- Ibsen’s women. Illustrate your essay with specific examples.
Ibsen’s women. Illustrate your essay with specific examples.
Ibsen was a champion of social criticism, particularly concerned
about the 'imprisoned souls.' Concerns of women have been the
concerns of his major works, A Dolls's House (1879), Pillars of
society (1877) Ghosts and Hedda Gabbler. Generally speaking the
main criticism in Ibsen's plays are directed against the vanities
of contemporary living and especially of life which was lived in
the north of Europe, which put obstacles in the way of free and
unencumbered self-realization. The hypocrisies of economy, the dead
hand of convention, the compulsion to do the done thing, the fear
of what the people will think, the bigotries of the
institutionalised religion and all those related factors which,
under the guise of duty or royalty or moral obligation, stunt the
personality and inhibit a natural development in the individual,
and shut him off from genuine living. (J.W. Macfarlane, 1975) In
Ibsen's above mentioned plays or to be precise from Brand (1865)
onwards there occurs a deeper pre-occupation about freedom. Ibsen
repeatedly insisted that freedom was essentially a matter of
individual decision and individual responsibility, something
personal which was striven for without ever being fully realizable.
Much of the fabric of the contemporary society he saw constituted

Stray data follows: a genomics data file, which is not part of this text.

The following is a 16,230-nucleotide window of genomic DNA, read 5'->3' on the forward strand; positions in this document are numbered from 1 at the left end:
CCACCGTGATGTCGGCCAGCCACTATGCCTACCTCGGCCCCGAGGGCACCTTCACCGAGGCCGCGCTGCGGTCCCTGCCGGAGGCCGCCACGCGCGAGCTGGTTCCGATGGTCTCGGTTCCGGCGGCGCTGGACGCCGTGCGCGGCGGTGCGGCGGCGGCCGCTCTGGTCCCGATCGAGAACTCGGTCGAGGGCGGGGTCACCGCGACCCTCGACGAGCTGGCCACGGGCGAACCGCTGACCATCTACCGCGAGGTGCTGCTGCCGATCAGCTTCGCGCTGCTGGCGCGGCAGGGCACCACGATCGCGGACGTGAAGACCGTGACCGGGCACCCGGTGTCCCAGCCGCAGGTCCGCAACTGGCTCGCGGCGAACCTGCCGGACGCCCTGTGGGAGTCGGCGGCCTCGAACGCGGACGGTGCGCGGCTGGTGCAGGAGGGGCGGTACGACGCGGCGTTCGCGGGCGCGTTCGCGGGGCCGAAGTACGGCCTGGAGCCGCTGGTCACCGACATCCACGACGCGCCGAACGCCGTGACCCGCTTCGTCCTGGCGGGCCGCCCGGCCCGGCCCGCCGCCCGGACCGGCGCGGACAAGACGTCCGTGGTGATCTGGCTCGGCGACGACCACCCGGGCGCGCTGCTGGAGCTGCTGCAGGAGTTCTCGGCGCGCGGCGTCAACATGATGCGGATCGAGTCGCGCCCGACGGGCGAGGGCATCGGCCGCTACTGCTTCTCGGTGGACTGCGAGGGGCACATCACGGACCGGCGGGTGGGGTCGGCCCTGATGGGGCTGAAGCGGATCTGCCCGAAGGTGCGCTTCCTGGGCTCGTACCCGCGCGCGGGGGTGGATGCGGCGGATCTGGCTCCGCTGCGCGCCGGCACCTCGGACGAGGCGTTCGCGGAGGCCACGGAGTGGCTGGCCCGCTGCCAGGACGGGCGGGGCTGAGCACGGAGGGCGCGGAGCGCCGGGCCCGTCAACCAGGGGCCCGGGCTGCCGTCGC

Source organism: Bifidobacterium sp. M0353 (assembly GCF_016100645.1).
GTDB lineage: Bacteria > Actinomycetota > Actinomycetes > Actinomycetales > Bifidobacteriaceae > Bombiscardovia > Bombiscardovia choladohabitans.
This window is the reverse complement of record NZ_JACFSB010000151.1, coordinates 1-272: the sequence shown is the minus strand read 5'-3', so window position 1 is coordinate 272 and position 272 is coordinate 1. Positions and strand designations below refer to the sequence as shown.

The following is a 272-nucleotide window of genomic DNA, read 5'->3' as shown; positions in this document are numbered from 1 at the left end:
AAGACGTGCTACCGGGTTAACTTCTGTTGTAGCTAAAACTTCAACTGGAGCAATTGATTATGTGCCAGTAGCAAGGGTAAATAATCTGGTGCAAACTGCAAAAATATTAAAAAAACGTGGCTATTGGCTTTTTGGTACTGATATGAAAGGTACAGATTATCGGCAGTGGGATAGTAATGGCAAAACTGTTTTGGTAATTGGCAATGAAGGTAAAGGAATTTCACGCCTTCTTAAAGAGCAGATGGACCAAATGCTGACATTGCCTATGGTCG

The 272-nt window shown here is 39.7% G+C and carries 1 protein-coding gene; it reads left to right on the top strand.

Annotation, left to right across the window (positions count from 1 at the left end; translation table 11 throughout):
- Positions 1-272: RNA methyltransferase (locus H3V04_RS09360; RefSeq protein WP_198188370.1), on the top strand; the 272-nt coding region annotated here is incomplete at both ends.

of out dated attitudes and opinions, something that was now quite
inappropriate for the new individual. It caught him up in a mesh of
prescriptive duties; it saddled him with an intolerable burden of
incumbencies largely obsolescent. It coerced him and bemused him
into a belief that suffering and joylessness were necessarily
predominant in good life. Above all Ibsen was anxious to revise
current thinking about what one owed to oneself. He noted the
tendency to suppose that any concern for one's own self was rather
one of the supreme duties.
Voice of women
A Dolls's House (1879), Pillars of society (1877) and Ghosts
(1881) portrays a process of emancipation by ordeal. All the main
characters, Nora, Bernick and Mrs. Alving are on the process of a
transformation from a primitive form of personal integrity to a
more advanced and enlightened one.
Ibsen's positive values are his strong women. The main
antagonists to be faced and fought in his plays are convention,
hypocrisy, sexual passion, marriages of expedience, a corrupt press
and vested interests; and hardest of all, the past, either of
society or of oneself, which may involve guilt and hamper freedom.
Ibsen examines all these elements in a philosophical plane, and
that's how the feminist identities are suffixed to it.
Ibsen's craft is so beautiful that he chooses 'home' and its
domestic aspects to discuss his topic of interest. Ibsen shows
these women in the context of their own home. Here home is seen as
an 'institution that tends to inhibit the development of the
authentic self.' So marriage becomes a microcosm of the prevailing
male-dominated society at large, in which as the preliminary notes
to Doll's House put it - 'a woman cannot be herself…It is an
exclusively male society with laws drafted by men, and with counsel
and judges who judge feminine conduct from the male point of view.'
(Tennant, 1948) Thus Ibsen's female characters' faith in authority
and in male domination most often clashes with their natural
instincts and it is very largely this that makes most of his drama.
Ibsen thus builds up his case against 'home' as the source of
bigotry and hypocrisy and the epicentre of all the affection and
possessiveness. From there begins the frustrations that is waged
outside as war against the sexes.